From the Tip of Your Tongue to at Your Fingertips: Keeping a Gift Journal

29 Sep

Scenario: It’s Grandma’s birthday again and you haven’t purchased a gift yet. Scratch that, you haven’t even thought about what to your going to give her. Scratch that, you’re not even aware that it is Grandma’s birthday because when your mom called to remind you, you wrote it down on a paper napkin from the taco place you were at and then got distracted by the guacamole and ended up leaving it on the table where the bus-boy picked it up and thought it was a note to him and, because he reads a lot of sci-fi and believes you’ve led him to some sort of code, is still trying to figure out what “gma SEP 9” means. So now you’ve got two people to get presents for (Grandma and the bus-boy because you left a crappy tip and cryptic note).

Save Grandma and yourself from the silent treatment she’s going to give you by keeping a gift journal: a little notebook or stapled pile of scrap paper or a space in the back of your dayplanner where you keep all notes gift-related.

The gift journal is great for three things:

1. Keeping a calendar of birthdays and anniversaries that will inevitably surprise you every month as well as a place to record other events that call for gift-giving: weddings, promotions, divorces, muggings, etc.

2. A spot to write down gift ideas that come to you when you’re sitting in the park or watching Fail blog videos at work so that, even if the birthday is six weeks away, you’ll remember what you wanted to buy or make your loved one. If you don’t have “ideas”, a spot to write down hints that your friend or family member is dropping even though Christmas is six months away.

3. Recording the stores that you saw “that thing that would be perfect for Bev” so that you can go back and buy it when Bev’s 60th rolls around.

Okay, 4. Somewhere to write down those crappy gift-giving rules like you have one year from the time of the wedding to get a gift to the new couple or first-time houseguests should bring a baked ham. I don’t normally pay any attention to these rules but they may come in handy.

Alright, 5. A place to write down stuff you want other people to get for you.

A gift journal can be big, like mine, so you can draw sketches of the things you want to make or hold business cards from the places you want to shop inside. Or it can be small enough to fit in your purse/man-bag. Decked out with Lisa Frank unicorns or devoid of all decoration save the crusted guacamole stains from your fingers. The only requirement is that you keep it close by and keep all your gifty little secrets inside.

Once you’ve made/bought/stolen your gift journal, call the most responsible person in your family, the one with the color-coded dry erase boards next to the phone, and get a list of all the important dates you need to know. Write them down inside the front cover or on the first page of your journal. Save time for a lecture from the Responsible One on how it’s time to grow up and start remembering Mom and Dad’s anniversary and how you still owe them that check.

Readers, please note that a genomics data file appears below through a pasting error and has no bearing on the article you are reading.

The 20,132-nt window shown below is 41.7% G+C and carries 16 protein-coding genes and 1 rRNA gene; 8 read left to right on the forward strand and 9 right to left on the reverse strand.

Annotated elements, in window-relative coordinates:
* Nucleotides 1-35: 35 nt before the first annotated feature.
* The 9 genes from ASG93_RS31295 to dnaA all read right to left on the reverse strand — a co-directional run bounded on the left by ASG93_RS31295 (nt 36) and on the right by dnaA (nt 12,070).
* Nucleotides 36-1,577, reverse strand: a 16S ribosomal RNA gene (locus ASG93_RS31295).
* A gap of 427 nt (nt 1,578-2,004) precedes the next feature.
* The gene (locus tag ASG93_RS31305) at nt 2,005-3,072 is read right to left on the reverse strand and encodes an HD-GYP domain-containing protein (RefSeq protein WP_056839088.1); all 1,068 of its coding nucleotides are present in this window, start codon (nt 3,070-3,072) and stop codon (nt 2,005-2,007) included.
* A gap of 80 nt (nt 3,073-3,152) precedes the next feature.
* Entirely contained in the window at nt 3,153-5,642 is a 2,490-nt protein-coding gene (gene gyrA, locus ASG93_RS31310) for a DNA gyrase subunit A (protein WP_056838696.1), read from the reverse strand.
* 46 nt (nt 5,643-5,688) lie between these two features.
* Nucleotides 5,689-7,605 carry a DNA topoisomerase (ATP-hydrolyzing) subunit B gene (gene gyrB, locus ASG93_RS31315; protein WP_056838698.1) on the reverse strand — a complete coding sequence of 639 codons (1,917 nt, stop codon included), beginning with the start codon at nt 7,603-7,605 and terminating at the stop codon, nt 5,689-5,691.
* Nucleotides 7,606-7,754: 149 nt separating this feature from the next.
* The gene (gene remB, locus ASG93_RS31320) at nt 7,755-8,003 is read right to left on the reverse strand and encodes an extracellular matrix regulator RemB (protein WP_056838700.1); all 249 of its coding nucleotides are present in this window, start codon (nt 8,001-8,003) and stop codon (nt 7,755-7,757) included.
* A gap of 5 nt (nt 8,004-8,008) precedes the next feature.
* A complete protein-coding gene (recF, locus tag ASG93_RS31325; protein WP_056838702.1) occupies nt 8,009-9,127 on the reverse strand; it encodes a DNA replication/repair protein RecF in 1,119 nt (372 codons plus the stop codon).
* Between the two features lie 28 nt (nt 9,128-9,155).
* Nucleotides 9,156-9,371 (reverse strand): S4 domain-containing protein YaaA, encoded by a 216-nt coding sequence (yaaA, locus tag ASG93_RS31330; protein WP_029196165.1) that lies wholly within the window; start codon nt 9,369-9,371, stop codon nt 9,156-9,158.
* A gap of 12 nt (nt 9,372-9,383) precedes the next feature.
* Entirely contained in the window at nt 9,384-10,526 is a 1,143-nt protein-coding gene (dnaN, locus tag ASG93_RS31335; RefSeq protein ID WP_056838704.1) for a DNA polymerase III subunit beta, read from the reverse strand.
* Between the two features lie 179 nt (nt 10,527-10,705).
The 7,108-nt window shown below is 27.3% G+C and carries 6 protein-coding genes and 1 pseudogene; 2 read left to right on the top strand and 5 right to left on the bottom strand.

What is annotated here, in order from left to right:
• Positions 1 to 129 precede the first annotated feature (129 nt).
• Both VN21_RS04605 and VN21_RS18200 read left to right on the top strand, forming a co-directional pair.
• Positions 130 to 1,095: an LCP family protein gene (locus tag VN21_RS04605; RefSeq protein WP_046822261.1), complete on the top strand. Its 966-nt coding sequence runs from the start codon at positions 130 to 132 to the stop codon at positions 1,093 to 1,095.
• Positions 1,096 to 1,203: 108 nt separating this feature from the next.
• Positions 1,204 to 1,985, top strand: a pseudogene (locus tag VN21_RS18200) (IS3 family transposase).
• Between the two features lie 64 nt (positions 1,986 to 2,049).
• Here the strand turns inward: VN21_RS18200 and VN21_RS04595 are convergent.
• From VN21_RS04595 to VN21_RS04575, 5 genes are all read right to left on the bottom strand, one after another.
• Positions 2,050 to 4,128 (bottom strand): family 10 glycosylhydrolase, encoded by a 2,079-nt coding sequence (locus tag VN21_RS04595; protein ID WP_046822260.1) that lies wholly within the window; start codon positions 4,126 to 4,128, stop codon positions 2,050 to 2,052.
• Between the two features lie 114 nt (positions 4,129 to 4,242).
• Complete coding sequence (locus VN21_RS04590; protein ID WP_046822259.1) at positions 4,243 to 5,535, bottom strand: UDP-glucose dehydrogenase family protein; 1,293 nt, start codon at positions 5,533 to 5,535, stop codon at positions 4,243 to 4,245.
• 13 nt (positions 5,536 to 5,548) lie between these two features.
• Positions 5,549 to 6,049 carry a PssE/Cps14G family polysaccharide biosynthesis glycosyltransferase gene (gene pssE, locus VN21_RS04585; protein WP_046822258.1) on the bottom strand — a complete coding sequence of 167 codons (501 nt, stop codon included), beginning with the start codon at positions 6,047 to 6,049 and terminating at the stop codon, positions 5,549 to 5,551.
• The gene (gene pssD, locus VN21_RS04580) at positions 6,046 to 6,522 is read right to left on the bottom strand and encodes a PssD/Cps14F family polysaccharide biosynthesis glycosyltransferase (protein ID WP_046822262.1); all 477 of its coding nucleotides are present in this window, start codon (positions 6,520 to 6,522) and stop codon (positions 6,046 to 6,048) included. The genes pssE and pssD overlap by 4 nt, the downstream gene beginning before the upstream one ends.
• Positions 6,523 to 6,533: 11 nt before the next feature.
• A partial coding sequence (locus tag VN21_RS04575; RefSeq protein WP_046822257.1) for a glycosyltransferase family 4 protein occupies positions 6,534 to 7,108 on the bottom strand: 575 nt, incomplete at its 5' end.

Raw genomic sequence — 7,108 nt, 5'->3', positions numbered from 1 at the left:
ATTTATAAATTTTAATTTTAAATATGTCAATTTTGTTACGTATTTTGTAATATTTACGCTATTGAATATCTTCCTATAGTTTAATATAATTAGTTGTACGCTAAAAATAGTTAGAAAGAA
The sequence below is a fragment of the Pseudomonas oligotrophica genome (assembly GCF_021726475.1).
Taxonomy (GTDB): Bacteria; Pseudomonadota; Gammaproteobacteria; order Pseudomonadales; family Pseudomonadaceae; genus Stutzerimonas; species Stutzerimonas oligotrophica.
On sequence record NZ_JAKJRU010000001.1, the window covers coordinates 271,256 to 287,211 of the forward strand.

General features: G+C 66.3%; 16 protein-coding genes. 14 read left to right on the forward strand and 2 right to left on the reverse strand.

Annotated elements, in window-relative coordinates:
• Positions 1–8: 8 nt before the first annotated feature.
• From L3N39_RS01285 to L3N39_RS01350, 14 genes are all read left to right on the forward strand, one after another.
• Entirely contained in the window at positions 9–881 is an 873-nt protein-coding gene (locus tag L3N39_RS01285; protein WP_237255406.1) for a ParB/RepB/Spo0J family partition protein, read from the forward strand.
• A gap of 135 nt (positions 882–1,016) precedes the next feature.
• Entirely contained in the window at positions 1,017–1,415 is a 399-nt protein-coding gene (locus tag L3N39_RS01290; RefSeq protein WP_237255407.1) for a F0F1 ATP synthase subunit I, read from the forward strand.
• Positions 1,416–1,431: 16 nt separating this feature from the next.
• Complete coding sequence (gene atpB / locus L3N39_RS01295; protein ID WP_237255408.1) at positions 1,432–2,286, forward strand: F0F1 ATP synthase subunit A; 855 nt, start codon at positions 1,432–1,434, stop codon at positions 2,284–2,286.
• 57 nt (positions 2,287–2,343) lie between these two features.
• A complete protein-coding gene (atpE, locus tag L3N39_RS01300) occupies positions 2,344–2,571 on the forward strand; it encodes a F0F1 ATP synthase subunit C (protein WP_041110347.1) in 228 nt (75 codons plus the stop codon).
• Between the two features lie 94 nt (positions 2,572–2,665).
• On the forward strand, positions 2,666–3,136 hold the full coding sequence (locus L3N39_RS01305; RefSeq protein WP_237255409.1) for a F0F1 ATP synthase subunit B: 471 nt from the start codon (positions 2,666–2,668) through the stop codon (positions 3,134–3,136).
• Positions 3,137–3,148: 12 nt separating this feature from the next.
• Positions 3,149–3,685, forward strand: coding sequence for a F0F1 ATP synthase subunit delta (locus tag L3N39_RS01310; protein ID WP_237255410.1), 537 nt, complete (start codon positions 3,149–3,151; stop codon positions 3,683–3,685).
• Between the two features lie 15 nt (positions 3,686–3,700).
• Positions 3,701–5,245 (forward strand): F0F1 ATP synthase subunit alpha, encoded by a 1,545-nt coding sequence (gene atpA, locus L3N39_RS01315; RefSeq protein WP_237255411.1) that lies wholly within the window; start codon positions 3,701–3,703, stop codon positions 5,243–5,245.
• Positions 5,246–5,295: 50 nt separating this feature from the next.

Next, try to think about what your loved ones like and dislike or gifts that have gone over really well or really poorly. Example: Tiffany Loves: The Secret, Hates: Modern Science; Hank: Loved the German Cheese of the Month Club gift but “accidentally” spilled grape juice on the flannel shirt I bought him. Write all of it down. You may surprise yourself by coming up with some great gift ideas this way.

Keep the gift journal at hand and continue to record gifts you plan to make or buy as well as a follow-up on how the gift went over. Write down new birthdays when you hear of them and new ideas as you think of them. It may sound like overkill but it doesn’t take much time at all and will really help you get on top of your gift-giving. Never again will the awesome gift idea you had for Dad be on the tip of your tongue. Instead you might actually have it wrapped and ready. In time, you’ll feel like a grown-up and Grandma won’t have to lace your care package cookies with laxative to get back at you for forgetting her birthday.


One Response to “From the Tip of Your Tongue to at Your Fingertips: Keeping a Gift Journal”

  1. anniee October 6, 2009 at 2:28 pm #

    Just discovered: In case you’re not “bookish” or you don’t want to have to carry I book around, there is a website called Gift Elephant (, sorry I can’t hotlink with comments). You can use it to record all the dates you need to know, what you bought people, and even send thank you cards.

    I found it a little impersonal and there is no place to write down gifts you’re thinking about getting folks; but it does send reminder emails about people’s birthdays. If you’re around computers often, it might be a good online gift journal.

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